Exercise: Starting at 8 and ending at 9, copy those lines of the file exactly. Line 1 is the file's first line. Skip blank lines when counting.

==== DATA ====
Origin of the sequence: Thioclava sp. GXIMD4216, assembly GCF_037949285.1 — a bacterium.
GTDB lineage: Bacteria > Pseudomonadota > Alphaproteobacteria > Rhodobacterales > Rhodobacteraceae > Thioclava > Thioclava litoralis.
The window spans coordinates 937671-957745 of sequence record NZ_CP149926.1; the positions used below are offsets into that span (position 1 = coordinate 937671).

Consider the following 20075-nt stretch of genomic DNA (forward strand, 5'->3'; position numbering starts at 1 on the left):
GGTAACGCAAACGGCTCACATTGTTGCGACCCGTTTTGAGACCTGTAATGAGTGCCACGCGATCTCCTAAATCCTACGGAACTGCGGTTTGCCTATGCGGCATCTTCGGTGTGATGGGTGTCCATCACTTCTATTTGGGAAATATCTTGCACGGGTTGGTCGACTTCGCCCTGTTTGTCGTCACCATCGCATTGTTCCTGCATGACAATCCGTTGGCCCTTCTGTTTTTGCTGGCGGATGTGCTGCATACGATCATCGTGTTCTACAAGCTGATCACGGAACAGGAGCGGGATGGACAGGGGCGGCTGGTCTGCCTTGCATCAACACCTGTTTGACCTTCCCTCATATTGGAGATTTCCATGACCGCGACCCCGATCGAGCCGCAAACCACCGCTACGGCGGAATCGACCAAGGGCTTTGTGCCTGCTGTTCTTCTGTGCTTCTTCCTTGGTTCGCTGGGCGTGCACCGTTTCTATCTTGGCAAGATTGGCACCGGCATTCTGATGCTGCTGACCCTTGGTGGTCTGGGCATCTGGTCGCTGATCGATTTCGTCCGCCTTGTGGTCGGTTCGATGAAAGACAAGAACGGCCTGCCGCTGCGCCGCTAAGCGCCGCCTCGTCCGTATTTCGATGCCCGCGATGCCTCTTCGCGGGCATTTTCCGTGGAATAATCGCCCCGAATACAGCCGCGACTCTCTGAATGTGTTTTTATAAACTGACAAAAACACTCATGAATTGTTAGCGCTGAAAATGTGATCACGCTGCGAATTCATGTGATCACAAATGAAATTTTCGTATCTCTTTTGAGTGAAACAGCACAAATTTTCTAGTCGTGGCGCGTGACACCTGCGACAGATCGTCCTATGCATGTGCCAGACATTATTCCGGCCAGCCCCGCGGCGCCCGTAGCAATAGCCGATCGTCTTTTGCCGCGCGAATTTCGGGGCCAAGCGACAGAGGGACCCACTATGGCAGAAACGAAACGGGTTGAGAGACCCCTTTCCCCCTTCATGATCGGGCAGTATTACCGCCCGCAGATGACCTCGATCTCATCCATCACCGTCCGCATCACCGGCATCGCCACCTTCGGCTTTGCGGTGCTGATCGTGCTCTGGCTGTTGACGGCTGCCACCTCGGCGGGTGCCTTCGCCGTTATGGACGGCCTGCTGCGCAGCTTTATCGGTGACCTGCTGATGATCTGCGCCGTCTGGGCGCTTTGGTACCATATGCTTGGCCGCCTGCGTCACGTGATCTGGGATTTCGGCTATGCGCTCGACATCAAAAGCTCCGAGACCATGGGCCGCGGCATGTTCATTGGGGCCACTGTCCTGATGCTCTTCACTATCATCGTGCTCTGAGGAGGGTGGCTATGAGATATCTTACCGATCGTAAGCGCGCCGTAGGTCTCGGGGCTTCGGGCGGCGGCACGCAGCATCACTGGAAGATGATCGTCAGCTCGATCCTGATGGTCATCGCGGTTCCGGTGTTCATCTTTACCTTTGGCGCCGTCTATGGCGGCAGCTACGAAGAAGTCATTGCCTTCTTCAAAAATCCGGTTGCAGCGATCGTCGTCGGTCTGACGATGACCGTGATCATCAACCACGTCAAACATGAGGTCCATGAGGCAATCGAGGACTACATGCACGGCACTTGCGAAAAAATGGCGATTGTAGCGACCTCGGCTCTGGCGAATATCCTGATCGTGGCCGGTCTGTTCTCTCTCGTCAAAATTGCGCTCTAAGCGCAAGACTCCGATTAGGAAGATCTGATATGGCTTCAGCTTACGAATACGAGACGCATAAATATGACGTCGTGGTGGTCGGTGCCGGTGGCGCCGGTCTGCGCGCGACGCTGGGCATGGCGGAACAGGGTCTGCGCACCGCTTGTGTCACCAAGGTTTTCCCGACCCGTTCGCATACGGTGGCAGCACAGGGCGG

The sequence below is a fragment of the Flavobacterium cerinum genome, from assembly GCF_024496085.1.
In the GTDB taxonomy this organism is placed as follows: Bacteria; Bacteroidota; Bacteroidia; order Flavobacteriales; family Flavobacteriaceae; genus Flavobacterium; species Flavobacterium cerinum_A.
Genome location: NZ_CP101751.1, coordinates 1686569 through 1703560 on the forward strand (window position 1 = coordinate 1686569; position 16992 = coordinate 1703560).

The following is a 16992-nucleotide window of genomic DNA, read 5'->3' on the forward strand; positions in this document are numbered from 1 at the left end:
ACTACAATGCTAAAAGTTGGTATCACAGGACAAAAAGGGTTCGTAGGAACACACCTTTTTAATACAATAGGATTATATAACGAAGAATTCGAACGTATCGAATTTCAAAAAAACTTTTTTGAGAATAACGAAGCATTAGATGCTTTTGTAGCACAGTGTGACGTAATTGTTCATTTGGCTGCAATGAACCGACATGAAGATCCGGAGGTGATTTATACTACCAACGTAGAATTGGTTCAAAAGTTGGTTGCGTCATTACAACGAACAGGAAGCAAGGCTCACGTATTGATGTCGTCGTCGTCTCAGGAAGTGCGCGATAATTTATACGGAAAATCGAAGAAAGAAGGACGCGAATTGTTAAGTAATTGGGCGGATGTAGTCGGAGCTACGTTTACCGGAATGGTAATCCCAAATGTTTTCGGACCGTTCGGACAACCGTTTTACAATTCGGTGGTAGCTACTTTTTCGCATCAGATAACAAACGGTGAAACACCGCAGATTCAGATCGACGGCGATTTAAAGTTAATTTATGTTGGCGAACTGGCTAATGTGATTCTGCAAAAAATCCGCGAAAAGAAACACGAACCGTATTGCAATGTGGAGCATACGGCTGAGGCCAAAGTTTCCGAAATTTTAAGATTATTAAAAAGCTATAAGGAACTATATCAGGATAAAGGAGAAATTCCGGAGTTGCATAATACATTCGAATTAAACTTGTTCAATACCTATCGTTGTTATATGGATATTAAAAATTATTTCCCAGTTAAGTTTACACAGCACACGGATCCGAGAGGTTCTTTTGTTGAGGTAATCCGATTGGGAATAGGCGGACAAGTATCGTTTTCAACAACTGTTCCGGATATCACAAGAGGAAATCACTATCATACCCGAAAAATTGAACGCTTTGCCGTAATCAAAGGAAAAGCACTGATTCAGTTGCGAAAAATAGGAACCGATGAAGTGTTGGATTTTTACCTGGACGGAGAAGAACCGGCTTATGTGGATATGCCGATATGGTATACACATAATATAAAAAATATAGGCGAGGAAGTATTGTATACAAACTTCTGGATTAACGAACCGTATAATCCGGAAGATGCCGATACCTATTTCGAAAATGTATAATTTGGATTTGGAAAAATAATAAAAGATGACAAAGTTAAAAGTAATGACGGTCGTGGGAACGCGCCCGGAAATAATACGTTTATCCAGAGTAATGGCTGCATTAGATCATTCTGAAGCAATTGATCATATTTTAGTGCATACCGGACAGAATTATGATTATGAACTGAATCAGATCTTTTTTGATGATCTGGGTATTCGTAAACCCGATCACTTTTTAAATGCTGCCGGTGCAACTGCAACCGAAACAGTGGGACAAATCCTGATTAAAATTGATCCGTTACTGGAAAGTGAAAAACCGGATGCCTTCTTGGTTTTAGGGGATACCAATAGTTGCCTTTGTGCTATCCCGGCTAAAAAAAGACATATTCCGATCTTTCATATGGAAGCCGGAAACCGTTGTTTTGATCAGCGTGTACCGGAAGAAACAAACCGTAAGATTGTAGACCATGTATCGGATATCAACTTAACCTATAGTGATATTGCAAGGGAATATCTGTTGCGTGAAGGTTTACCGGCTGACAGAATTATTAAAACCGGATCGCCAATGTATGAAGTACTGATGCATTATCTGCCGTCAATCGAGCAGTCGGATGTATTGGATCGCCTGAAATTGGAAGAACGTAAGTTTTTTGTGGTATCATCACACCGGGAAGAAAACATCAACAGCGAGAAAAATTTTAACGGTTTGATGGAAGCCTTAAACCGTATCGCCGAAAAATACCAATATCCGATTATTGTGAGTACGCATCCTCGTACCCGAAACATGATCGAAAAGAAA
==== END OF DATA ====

Genome location: NZ_CP101751.1, coordinates 1686569 through 1703560 on the forward strand (window position 1 = coordinate 1686569; position 16992 = coordinate 1703560).

The following is a 16992-nucleotide window of genomic DNA, read 5'->3' on the forward strand; positions in this document are numbered from 1 at the left end: